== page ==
Let’s face it — when you picture a Commencement ceremony you imagine rows of college students just beginning their adult lives. But, what about their parent who made the choice to stay home and raise children (at least for 18+ years)? Or their parent who stayed in an unfulfilling job to make sure that college could be paid for?
I propose a Mid-Life Commencement — with all the same pomp and circumstance, personal reflection and professional planning. It’s time to mark this moment with a ceremony that propels us forward.
Commencement means beginning. After 50, that word rarely defines our life. In fact, every ritual in our future seems to be an ending: retirement, moving from your family home, saying good-byes.
And yet, I’m not ready to be sent out to pasture. Quite the contrary. In fact, I believe that those mortarboard graduates and we empty nesters share a few things in common.
Stay healthy and it’s likely you have an expected life-span into the mid-80’s. That’s 30 years from now. I repeat 30 years. At 22, can those college graduates fathom being in their 50s? I doubt it. They’re looking at tomorrow, taking their next steps very seriously. And so should we.
There’s no reason why our next 30 years should be filled with any less energy and awe than theirs will be. It’s time for us to consider what 30 years means — to consider all of the same questions that we did 30 years ago.
How did “30 years” feel to you when you were in your early 20’s? What is keeping you from imagining the same grandiose plans for the next 30 years?
I watched my youngest daughter process down the aisle at her Barnard Commencement two weeks ago. It was our third family college commencement in the past 4 years. Every speech, at each commencement basically asked the students to think about 3 things: who you want to be, what you want to do, and how to stay true to yourself.
After graduation, the structure of their lives — school from September to May — is forever changed. Even if they were to go on to graduate school, their lives would be pre-professional, independent and much more narrowly focused. And so at Commencement, they were asked to consider and reconsider the consequences of the decisions they were about to make as they would have lasting consequences.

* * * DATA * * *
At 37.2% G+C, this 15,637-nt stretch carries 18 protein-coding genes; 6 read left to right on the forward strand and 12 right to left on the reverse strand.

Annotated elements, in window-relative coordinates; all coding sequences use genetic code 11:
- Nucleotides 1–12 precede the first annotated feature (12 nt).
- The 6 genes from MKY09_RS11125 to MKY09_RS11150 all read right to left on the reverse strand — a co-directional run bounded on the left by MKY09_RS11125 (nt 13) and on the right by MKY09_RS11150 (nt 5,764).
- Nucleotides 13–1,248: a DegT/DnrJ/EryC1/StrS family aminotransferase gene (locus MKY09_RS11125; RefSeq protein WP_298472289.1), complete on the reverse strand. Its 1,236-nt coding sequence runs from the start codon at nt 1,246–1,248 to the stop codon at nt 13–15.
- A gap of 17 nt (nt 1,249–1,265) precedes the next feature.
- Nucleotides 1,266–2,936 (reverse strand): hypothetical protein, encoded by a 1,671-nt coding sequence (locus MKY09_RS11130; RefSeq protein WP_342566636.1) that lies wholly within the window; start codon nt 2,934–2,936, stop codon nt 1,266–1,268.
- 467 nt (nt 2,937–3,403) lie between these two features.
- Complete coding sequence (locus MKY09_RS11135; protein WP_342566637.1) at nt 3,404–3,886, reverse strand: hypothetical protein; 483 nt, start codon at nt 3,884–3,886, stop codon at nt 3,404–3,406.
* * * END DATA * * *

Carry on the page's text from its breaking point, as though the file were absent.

The empty nest, too, forever changes the structure of your life. Even if your child lives with you after graduation, you have greater freedom. You’re no longer their care-taker. Making decisions based on your children’s needs and their schedules is now a choice, not a pre-requisite.
How will you take advantage of your new freedom? How would you answer these questions with all that you now know about yourself: who do you want to be? What do you want to do? How can you stay true to yourself?
With respect for the fact that opportunities are not handed out equally among young adults, they do share a hope that their lives will be successful — however they define success. They’re inventing their future one day at a time.
Just as they experiment with options to invent themselves, we have the possibility to reinvent ourselves. Over the past years, we’ve learned so much from our experiences — about the types of people we are drawn to, about the topics that keep us up at night, about the work that energizes us and the work that deadens us.
What doors can you open that were closed to you before? What opportunities were you unable to explore before that you could now consider? What stories are holding you back? How can you find a community of like-minded companions? Online? Through your alumni networks?
Our health, our new freedom and our opportunities deserve our attention. It’s time! Cue Edward Elgar’s March #1!
I’d love to hear about how you are thinking about the next 30 years. This is how I plan to reinvent myself.
Originally published at medium.com